Hospitals, doctors, insurers move to accountable care
As Reported In LEHIGH VALLEY BUSINESS.
By JENNIFER TROXELL WOODWARD
Dr. Mark Wendling of Lehigh Valley Health Network is conscious of the rapid shift toward an Accountable Care Organization market in the health care community.
“It is happening for a multitude of reasons, as a better way of reimbursement with the notion that it creates an affordable cost control while providing quality care,” said Wendling, medical director of the Lehigh Valley Physician Hospital Organization and Valley Preferred for LVHN in Allentown. “Within a year, the hospital will likely become an ACO.
“We already have two commercial ACOs, one with Cigna, started a year and a quarter ago, and one with Aetna, which was implemented six months ago.”
An Accountable Care Organization consists of doctors, specialists, hospitals, health care professionals and insurers who work together to deliver quality, affordable care. ACOs are quickly forming in the medical community as, proponents say, a new way for doctors and hospitals to get reimbursed while keeping patients healthier and out of the hospital.
Clif Gaus, president of the National Association of ACOs in Bradenton, Fla., said there are more than 600 ACOs in the nation.
“It is a form of fair delivery, and it is our best effort at providing coordinated care at lower costs to patients,” Gaus said. “Patients are becoming more informed, and doctors are getting more incentives to provide good, quality care.”
In West Reading, Dr. George A. Jenckes III, CEO and senior medical director, Reading Health Partners, a subsidiary of Reading Health System, said the hospital still may be years away from being an ACO system. The establishment of Reading Health Partners, a clinically integrated system with a network of 675 doctors, is a step in the direction toward an ACO system.
“The marketplace will dictate that we become an ACO, but we are not there yet. It takes millions of dollars in reserve to create an ACO.” Jenckes said. “With our new clinically integrated system, we are just now only reaching out to employers,” contracting with them, looking at their claims data, making a large information technology investment in software and gaining knowledge of how to best care for their employees.
He said that an ACO is complex. There are the Medicare-run ACOs, commercial ACOs that include partnerships with health care insurers and hospital-based ACOs.
An ACO places health care insurance companies and providers on the same team, with the same objective to give patients the best in affordable care and eliminate unnecessary spending. Doctors and hospitals essentially make more money by keeping their patients healthy.
The volume of care is no longer a measure of payment. Instead, providers receive bonuses and incentives for keeping patients at home and out of a hospital bed.
Walt Cherniak, spokesman for Aetna’s Pennsylvania territory, sees an ACO as “the new arrangement in health care, important in its focus on rewarding hospitals for doing better as opposed to doing more.”
Cherniak cited Aetna’s recent ACO agreement with Valley Preferred, a provider of wellness services aligned with LVHN. Starting this past spring, Aetna began offering insurance plans to employers that would give those insured access to Valley Preferred services and a network of ACO physicians.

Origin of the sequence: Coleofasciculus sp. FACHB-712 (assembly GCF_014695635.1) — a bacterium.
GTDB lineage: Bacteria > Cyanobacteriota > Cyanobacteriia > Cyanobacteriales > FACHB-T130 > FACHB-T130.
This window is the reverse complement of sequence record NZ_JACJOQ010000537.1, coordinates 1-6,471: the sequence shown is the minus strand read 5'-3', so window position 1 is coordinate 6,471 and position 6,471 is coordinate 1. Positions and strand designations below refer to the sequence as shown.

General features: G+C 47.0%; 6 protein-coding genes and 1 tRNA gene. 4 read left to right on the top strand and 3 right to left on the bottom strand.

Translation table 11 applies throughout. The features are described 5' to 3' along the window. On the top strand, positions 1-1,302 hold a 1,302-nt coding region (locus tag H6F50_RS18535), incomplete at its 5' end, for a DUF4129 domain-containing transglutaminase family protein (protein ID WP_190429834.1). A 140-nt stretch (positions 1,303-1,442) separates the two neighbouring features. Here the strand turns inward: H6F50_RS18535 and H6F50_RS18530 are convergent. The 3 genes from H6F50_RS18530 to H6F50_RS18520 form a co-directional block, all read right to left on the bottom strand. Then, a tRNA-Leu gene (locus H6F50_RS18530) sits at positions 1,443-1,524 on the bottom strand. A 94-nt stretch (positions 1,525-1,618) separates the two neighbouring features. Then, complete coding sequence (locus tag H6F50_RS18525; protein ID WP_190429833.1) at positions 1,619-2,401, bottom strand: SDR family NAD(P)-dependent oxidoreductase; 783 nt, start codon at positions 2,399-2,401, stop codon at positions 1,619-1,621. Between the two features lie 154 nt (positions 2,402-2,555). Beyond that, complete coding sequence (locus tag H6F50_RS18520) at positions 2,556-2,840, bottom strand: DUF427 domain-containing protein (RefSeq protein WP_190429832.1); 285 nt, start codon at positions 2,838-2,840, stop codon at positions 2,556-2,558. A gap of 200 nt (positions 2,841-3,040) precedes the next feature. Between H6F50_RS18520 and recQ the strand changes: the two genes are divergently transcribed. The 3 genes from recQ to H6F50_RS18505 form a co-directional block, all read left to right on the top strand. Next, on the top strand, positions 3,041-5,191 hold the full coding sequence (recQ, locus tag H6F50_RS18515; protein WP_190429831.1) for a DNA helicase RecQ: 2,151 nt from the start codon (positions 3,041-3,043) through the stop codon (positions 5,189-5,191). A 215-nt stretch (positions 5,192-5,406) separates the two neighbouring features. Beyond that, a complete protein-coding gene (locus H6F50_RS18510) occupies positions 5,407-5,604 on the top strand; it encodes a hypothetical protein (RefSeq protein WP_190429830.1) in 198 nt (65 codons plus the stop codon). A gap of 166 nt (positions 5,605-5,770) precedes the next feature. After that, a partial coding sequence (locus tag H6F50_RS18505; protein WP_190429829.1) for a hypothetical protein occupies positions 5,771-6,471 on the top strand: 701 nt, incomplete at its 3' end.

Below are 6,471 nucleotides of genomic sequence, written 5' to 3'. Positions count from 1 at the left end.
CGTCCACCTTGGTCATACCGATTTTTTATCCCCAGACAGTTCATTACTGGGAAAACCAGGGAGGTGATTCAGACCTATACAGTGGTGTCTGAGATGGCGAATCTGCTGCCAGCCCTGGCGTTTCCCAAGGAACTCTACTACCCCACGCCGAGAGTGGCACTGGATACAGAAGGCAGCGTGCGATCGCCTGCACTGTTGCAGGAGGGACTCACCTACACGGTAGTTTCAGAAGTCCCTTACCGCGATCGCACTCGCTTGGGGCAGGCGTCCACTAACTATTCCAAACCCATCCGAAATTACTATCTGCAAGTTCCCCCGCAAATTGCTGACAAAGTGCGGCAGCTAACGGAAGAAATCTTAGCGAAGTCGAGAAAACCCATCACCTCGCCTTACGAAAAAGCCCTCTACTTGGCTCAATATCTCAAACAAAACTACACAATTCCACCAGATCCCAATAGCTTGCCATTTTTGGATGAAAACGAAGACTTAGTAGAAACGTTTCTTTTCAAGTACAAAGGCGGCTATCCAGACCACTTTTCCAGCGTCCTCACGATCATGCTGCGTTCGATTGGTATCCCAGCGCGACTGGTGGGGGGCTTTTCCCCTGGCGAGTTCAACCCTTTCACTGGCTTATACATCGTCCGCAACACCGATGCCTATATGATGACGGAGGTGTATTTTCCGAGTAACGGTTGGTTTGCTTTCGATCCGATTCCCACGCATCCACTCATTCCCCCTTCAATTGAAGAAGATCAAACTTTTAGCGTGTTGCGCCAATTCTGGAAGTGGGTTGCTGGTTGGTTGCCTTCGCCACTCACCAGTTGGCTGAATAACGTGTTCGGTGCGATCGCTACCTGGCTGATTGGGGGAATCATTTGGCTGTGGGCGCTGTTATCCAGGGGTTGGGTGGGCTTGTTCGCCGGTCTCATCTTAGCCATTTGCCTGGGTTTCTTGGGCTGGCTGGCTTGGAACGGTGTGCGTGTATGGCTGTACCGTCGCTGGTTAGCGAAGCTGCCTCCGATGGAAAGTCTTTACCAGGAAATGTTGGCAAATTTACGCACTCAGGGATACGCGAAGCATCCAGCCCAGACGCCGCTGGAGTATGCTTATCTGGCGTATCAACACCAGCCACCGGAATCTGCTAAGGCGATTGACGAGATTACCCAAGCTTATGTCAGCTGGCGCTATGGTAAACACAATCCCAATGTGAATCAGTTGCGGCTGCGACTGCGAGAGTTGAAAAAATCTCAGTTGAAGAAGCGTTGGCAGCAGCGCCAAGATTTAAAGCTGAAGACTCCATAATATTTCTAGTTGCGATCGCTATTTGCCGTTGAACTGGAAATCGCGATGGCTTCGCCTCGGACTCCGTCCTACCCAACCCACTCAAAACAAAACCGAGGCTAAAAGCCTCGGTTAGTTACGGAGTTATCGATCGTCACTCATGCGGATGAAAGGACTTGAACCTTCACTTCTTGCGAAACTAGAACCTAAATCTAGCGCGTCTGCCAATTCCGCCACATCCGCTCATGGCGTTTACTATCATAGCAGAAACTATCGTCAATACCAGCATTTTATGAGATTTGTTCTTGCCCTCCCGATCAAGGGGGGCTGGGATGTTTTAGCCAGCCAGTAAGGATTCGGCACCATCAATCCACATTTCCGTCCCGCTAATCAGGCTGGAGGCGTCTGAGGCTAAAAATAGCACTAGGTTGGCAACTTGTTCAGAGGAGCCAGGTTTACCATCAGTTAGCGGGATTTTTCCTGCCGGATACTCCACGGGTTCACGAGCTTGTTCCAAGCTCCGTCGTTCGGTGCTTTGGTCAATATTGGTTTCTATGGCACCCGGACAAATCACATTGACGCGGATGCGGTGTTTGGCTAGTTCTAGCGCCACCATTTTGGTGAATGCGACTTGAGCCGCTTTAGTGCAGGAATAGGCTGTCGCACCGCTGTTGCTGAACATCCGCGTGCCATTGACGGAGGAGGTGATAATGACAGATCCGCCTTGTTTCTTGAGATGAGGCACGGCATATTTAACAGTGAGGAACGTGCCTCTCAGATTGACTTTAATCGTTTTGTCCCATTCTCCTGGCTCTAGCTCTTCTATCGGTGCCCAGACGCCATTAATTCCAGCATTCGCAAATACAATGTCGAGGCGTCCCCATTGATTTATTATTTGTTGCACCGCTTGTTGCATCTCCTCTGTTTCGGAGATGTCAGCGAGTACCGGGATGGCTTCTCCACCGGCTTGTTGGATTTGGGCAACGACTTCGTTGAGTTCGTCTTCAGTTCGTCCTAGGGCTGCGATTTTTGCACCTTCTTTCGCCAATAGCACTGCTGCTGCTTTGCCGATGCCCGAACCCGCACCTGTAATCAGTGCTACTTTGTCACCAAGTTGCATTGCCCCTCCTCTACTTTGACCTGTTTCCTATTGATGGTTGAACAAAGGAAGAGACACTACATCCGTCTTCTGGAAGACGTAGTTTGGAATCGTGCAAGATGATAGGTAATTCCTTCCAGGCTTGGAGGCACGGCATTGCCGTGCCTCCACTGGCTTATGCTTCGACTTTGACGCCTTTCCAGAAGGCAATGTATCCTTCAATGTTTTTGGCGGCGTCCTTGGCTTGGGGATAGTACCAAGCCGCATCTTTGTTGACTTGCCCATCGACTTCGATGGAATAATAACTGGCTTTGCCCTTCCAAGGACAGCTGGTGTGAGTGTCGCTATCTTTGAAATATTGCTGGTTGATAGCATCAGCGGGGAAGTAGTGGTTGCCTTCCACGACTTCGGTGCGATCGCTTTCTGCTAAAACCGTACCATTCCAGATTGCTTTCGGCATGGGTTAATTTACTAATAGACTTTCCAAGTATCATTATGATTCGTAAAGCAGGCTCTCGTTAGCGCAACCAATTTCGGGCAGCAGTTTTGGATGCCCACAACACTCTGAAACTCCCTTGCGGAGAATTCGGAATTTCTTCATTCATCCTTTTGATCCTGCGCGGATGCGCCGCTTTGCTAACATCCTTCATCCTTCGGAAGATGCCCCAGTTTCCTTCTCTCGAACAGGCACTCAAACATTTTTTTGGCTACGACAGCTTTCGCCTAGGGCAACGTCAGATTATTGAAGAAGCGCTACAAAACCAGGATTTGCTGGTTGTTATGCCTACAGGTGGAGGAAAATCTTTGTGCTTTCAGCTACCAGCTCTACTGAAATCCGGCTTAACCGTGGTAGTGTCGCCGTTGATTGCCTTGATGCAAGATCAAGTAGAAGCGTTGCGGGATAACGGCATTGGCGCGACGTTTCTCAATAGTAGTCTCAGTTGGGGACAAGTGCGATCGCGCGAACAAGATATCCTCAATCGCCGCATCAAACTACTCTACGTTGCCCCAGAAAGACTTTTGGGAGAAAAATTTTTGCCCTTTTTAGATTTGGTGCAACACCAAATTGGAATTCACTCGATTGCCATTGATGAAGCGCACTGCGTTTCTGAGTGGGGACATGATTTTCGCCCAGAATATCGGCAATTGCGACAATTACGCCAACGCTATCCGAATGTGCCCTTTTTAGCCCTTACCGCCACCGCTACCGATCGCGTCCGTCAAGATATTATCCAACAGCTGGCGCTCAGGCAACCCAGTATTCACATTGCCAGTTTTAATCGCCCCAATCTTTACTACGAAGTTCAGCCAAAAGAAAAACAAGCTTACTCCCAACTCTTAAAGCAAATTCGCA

Aetna provides health benefits to more than 1.3 million Pennsylvanians.
“By forming accountable care relationships with hospital systems, we’re improving quality and making health care more affordable and efficient for our customers in Pennsylvania,” Patrick Young, president of Aetna’s Pennsylvania, West Virginia and Delaware operations, said in a statement.
According to reports, about four million Medicare beneficiaries now are in a Medicare-run ACO, and, combined with the private sector, more than 428 provider groups are part of an ACO. About 14 percent of the U.S. population is being served by an ACO.
ACOs force providers to be accountable for the health of patients, paying them incentives to be part of this insurer-provider team. It avoids tests and procedures that are not essential, and provider and insurer must share information and work toward a united target.
And while patients will be encouraged to use doctors and hospitals in an ACO network, they will not have to pay more if they go outside the network.
Wendling of LVHN said the hospital is getting its feet wet with its commercial ACOs, specifically its arrangements with Cigna and Aetna. It sees advantages to these commercial ACOs as opposed to Medicare-run ACOs.
The commercial kind allows partnerships with the local business community and employers who can tailor health care plans to maximize employee incentives. The Medicare-run ACO does not have that the option to provide for the same incentives.
Wendling said the hospital has all of the necessary parts to becoming an ACO institution with a clinically integrated network, way to share data on patients and the vehicle and team to proactively manage care.
“Being an ACO will sustain growth and provide better care. We are poised well to become one,” he added.
On the other hand, Reading Hospital will wait for more research on reimbursement and for reviews on other ACOs in the nation.
“One size does not fit all,” Jenckes said. “We are not an institution that believes in eating the whole elephant at once.”